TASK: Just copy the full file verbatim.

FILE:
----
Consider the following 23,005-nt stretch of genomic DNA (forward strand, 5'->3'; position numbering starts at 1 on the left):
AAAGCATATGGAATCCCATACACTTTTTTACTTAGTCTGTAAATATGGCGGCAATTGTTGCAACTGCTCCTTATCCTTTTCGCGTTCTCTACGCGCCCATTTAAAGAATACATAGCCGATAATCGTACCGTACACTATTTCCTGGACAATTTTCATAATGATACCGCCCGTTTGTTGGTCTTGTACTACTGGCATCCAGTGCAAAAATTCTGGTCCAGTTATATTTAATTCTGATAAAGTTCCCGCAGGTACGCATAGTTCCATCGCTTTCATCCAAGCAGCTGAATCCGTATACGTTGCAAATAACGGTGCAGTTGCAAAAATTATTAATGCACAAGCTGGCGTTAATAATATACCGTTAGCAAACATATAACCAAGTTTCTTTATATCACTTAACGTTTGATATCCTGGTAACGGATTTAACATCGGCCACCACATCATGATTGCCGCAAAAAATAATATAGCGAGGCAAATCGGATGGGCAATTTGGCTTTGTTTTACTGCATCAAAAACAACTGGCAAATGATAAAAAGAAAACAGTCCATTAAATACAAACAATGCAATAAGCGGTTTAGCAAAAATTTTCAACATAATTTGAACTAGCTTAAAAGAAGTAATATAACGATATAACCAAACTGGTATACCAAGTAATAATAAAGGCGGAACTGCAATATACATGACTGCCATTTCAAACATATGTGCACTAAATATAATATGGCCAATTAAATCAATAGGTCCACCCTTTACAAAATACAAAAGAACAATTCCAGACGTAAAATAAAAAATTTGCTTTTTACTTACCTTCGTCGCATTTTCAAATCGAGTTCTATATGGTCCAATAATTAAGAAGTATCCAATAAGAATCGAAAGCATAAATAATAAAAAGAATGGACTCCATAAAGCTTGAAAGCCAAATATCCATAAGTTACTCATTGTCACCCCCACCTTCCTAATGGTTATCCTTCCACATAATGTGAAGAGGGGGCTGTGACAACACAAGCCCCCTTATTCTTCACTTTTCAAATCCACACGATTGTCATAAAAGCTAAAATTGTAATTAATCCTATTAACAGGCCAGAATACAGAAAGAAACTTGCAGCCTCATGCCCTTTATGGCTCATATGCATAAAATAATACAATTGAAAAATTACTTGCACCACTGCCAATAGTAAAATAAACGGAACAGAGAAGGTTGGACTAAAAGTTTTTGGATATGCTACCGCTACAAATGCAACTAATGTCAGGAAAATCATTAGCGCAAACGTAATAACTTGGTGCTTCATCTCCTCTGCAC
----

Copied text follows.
Consider the following 23,005-nt stretch of genomic DNA (forward strand, 5'->3'; position numbering starts at 1 on the left):
AAAGCATATGGAATCCCATACACTTTTTTACTTAGTCTGTAAATATGGCGGCAATTGTTGCAACTGCTCCTTATCCTTTTCGCGTTCTCTACGCGCCCATTTAAAGAATACATAGCCGATAATCGTACCGTACACTATTTCCTGGACAATTTTCATAATGATACCGCCCGTTTGTTGGTCTTGTACTACTGGCATCCAGTGCAAAAATTCTGGTCCAGTTATATTTAATTCTGATAAAGTTCCCGCAGGTACGCATAGTTCCATCGCTTTCATCCAAGCAGCTGAATCCGTATACGTTGCAAATAACGGTGCAGTTGCAAAAATTATTAATGCACAAGCTGGCGTTAATAATATACCGTTAGCAAACATATAACCAAGTTTCTTTATATCACTTAACGTTTGATATCCTGGTAACGGATTTAACATCGGCCACCACATCATGATTGCCGCAAAAAATAATATAGCGAGGCAAATCGGATGGGCAATTTGGCTTTGTTTTACTGCATCAAAAACAACTGGCAAATGATAAAAAGAAAACAGTCCATTAAATACAAACAATGCAATAAGCGGTTTAGCAAAAATTTTCAACATAATTTGAACTAGCTTAAAAGAAGTAATATAACGATATAACCAAACTGGTATACCAAGTAATAATAAAGGCGGAACTGCAATATACATGACTGCCATTTCAAACATATGTGCACTAAATATAATATGGCCAATTAAATCAATAGGTCCACCCTTTACAAAATACAAAAGAACAATTCCAGACGTAAAATAAAAAATTTGCTTTTTACTTACCTTCGTCGCATTTTCAAATCGAGTTCTATATGGTCCAATAATTAAGAAGTATCCAATAAGAATCGAAAGCATAAATAATAAAAAGAATGGACTCCATAAAGCTTGAAAGCCAAATATCCATAAGTTACTCATTGTCACCCCCACCTTCCTAATGGTTATCCTTCCACATAATGTGAAGAGGGGGCTGTGACAACACAAGCCCCCTTATTCTTCACTTTTCAAATCCACACGATTGTCATAAAAGCTAAAATTGTAATTAATCCTATTAACAGGCCAGAATACAGAAAGAAACTTGCAGCCTCATGCCCTTTATGGCTCATATGCATAAAATAATACAATTGAAAAATTACTTGCACCACTGCCAATAGTAAAATAAACGGAACAGAGAAGGTTGGACTAAAAGTTTTTGGATATGCTACCGCTACAAATGCAACTAATGTCAGGAAAATCATTAGCGCAAACGTAATAACTTGGTGCTTCATCTCCTCTGCAC